Also from the English department, Brown recently had two essays accepted for publication in online newsletters and anthologies. His essay "Why I Stopped Giving Exams" will appear in the online newsletter The Teaching Professor.
Brown writes creatively and academically, with three collections of poetry, two non-fiction works, a book of scholarship and various essays and critical articles published.
According to Brown, his academic writing springs from his teaching.
"If I teach a story in class that I think is interesting and I read through the criticism or no one's talking about it, then I write it down," Brown said. "Sometimes it's strictly how I teach and sometimes it's something we talked about in class that I don't think anyone else is talking about."
Brown said he attempts to model good habits of writing to students in his classes by sharing with students the nuts and bolts of writing.
"Sometimes it's just helping [students] find something to say," Brown said. "I had a professor that was the smartest person I've ever met, and I hated him the first semester I had him. I despised him. But what I figured out the next semester as I started liking him was that he was trying to make me think. For that reason, I'm very empathetic on getting students to just keep writing."
According to Brown, if he can teach students that literature matters, they are more likely in the future to pick up a book than they are if they just memorized the information for an exam.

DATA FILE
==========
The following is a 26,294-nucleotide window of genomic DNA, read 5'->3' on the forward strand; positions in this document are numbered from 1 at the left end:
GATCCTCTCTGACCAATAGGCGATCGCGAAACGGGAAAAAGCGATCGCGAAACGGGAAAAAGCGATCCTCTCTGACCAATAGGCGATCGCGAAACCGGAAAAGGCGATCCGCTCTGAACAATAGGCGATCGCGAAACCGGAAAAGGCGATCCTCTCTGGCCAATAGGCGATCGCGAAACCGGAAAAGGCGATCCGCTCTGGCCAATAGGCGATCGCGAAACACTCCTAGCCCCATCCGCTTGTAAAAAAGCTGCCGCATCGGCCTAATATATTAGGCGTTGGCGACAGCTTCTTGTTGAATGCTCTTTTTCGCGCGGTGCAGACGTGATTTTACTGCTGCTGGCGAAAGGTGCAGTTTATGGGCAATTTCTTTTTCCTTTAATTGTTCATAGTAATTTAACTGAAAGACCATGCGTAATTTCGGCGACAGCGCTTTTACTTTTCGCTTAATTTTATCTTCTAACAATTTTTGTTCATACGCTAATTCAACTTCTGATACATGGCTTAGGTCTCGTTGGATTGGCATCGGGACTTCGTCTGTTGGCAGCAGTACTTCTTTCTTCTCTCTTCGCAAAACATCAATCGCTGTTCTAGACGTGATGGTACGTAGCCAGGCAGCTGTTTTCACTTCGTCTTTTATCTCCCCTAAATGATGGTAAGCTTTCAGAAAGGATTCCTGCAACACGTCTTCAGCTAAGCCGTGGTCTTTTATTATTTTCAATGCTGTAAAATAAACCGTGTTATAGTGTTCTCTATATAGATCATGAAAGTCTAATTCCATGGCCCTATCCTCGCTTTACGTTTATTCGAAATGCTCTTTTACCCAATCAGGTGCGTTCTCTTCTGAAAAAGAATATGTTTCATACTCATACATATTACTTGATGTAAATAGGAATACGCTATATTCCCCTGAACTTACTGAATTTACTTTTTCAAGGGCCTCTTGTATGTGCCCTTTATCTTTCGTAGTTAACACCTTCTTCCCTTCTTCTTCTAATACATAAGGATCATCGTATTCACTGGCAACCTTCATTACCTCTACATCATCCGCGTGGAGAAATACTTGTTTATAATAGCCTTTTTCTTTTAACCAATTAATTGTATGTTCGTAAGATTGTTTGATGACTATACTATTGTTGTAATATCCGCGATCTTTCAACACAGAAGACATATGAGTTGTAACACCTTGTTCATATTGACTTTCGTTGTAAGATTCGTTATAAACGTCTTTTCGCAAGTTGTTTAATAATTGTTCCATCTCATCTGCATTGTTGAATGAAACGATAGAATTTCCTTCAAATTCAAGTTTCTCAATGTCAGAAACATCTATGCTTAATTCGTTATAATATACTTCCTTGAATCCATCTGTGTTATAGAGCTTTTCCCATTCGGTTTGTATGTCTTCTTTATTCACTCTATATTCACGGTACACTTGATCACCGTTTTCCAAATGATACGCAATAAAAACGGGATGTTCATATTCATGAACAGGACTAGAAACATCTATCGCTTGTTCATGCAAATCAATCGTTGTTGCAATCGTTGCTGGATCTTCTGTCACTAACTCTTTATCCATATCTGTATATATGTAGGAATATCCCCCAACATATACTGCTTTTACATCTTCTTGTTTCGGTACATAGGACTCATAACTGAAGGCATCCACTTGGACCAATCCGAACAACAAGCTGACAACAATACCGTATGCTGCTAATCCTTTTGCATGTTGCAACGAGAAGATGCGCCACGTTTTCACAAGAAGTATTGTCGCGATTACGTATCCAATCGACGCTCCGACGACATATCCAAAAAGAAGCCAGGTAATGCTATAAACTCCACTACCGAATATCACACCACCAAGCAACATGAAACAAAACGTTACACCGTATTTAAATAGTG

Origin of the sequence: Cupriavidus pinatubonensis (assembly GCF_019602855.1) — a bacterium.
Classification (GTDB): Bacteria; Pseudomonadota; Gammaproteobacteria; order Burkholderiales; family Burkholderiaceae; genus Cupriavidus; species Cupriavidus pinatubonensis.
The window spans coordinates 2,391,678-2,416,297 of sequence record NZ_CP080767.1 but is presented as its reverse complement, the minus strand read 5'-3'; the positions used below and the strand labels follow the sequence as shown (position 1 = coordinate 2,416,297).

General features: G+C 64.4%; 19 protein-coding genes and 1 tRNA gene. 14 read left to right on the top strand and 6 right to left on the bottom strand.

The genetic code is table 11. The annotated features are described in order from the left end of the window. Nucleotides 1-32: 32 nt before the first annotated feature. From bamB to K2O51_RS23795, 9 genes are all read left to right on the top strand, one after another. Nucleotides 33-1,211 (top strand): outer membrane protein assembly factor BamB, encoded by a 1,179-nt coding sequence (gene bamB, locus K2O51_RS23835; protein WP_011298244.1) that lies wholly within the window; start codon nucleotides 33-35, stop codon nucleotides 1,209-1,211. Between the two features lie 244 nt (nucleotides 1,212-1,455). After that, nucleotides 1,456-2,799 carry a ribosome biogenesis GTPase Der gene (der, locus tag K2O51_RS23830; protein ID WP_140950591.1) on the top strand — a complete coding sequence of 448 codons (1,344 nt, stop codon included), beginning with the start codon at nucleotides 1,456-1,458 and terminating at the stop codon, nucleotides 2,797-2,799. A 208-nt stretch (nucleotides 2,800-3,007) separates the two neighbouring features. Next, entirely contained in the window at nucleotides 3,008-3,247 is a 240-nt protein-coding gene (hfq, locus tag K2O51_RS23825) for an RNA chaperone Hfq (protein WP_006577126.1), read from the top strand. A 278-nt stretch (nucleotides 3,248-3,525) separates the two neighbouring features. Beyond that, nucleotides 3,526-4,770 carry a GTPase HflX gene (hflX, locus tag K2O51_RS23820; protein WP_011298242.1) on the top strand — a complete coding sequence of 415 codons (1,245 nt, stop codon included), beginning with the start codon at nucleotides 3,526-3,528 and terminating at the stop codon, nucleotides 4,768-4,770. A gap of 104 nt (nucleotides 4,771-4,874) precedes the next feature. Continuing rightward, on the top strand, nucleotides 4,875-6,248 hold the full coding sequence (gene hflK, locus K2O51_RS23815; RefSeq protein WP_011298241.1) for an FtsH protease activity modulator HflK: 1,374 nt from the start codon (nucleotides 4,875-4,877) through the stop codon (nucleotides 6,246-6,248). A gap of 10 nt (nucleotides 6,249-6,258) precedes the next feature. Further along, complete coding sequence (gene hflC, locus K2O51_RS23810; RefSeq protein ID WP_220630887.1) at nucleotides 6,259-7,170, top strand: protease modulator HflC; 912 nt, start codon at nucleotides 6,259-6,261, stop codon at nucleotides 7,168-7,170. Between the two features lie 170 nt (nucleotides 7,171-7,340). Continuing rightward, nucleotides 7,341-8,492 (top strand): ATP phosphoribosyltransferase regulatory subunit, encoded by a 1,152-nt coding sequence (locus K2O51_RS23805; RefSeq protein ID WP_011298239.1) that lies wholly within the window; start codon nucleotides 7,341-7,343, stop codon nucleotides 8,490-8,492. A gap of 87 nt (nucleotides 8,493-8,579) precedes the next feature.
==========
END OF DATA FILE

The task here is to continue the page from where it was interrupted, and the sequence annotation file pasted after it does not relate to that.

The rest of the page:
This belief was solidified, he said, when he was in his office talking to a student who was trying to pass the Praxis teaching exam to receive her education certification.
According to Brown, the student had taken the exam twice before and failed both times, despite the fact she had done all the studying and preparing with an elaborate notebook she carried around.
The student explained to Brown that all of her life she had gotten through school on flashcards, but now flashcards were not working. Brown said all he could think was that he had failed her.
Brown said he could not find exams he thought covered what was really important in his classes and grew tired of only getting answers from students that strictly conveyed what he told his students in class.
With this realization, Brown decided to stop giving exams in his classes.
"After learning all of this, I wrote this article," Brown said. "The main point was, 'Here's why you should consider not giving exams.'"
Brown said his decision to stop giving exams has been freeing for him, and he hopes it has been for the students as well.
"On the course evaluations, someone said that it was the first time in college she felt like she was learning because she cared, not because she was studying for some exam to make an 'A,'" Brown said.
Brown received a bachelor's degree from Milligan College, a Master of Library and Information Science from the University of Alabama and a master's degree from East Tennessee State University. He also earned a Master of Fine Arts from Murray State University and a doctorate from the University of Mississippi.
For more information on Lee University's Language and Literature Department, visit their website.